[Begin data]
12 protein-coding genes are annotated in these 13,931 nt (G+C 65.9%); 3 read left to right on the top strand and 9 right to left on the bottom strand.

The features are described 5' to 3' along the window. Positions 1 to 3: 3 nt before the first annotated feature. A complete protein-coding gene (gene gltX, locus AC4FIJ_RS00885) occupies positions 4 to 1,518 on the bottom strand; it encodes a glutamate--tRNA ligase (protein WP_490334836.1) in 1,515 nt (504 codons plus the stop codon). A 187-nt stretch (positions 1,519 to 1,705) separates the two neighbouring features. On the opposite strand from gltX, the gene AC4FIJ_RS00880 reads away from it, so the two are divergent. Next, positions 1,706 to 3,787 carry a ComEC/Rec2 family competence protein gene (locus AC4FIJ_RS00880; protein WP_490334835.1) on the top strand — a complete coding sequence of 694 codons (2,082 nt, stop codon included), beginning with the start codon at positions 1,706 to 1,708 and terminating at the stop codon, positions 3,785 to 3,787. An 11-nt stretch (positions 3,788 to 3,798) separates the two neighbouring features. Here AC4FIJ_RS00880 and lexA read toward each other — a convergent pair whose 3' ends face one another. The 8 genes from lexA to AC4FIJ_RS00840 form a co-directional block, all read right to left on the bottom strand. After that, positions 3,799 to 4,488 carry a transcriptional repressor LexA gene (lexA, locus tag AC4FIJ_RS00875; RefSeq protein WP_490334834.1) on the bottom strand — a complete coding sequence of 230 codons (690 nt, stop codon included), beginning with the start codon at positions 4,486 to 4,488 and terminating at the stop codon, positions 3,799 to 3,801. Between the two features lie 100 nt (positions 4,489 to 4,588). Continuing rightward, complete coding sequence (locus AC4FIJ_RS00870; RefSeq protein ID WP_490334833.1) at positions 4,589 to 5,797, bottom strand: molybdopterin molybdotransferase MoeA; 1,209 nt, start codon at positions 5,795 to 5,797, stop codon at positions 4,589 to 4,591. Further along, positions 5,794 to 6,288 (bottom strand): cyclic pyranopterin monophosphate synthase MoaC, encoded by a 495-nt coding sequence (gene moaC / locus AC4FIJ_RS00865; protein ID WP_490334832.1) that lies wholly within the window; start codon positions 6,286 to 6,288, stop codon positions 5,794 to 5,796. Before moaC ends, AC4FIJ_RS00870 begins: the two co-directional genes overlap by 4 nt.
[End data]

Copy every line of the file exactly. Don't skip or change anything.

12 protein-coding genes are annotated in these 13,931 nt (G+C 65.9%); 3 read left to right on the top strand and 9 right to left on the bottom strand.

The features are described 5' to 3' along the window. Positions 1 to 3: 3 nt before the first annotated feature. A complete protein-coding gene (gene gltX, locus AC4FIJ_RS00885) occupies positions 4 to 1,518 on the bottom strand; it encodes a glutamate--tRNA ligase (protein WP_490334836.1) in 1,515 nt (504 codons plus the stop codon). A 187-nt stretch (positions 1,519 to 1,705) separates the two neighbouring features. On the opposite strand from gltX, the gene AC4FIJ_RS00880 reads away from it, so the two are divergent. Next, positions 1,706 to 3,787 carry a ComEC/Rec2 family competence protein gene (locus AC4FIJ_RS00880; protein WP_490334835.1) on the top strand — a complete coding sequence of 694 codons (2,082 nt, stop codon included), beginning with the start codon at positions 1,706 to 1,708 and terminating at the stop codon, positions 3,785 to 3,787. An 11-nt stretch (positions 3,788 to 3,798) separates the two neighbouring features. Here AC4FIJ_RS00880 and lexA read toward each other — a convergent pair whose 3' ends face one another. The 8 genes from lexA to AC4FIJ_RS00840 form a co-directional block, all read right to left on the bottom strand. After that, positions 3,799 to 4,488 carry a transcriptional repressor LexA gene (lexA, locus tag AC4FIJ_RS00875; RefSeq protein WP_490334834.1) on the bottom strand — a complete coding sequence of 230 codons (690 nt, stop codon included), beginning with the start codon at positions 4,486 to 4,488 and terminating at the stop codon, positions 3,799 to 3,801. Between the two features lie 100 nt (positions 4,489 to 4,588). Continuing rightward, complete coding sequence (locus AC4FIJ_RS00870; RefSeq protein ID WP_490334833.1) at positions 4,589 to 5,797, bottom strand: molybdopterin molybdotransferase MoeA; 1,209 nt, start codon at positions 5,795 to 5,797, stop codon at positions 4,589 to 4,591. Further along, positions 5,794 to 6,288 (bottom strand): cyclic pyranopterin monophosphate synthase MoaC, encoded by a 495-nt coding sequence (gene moaC / locus AC4FIJ_RS00865; protein ID WP_490334832.1) that lies wholly within the window; start codon positions 6,286 to 6,288, stop codon positions 5,794 to 5,796. Before moaC ends, AC4FIJ_RS00870 begins: the two co-directional genes overlap by 4 nt.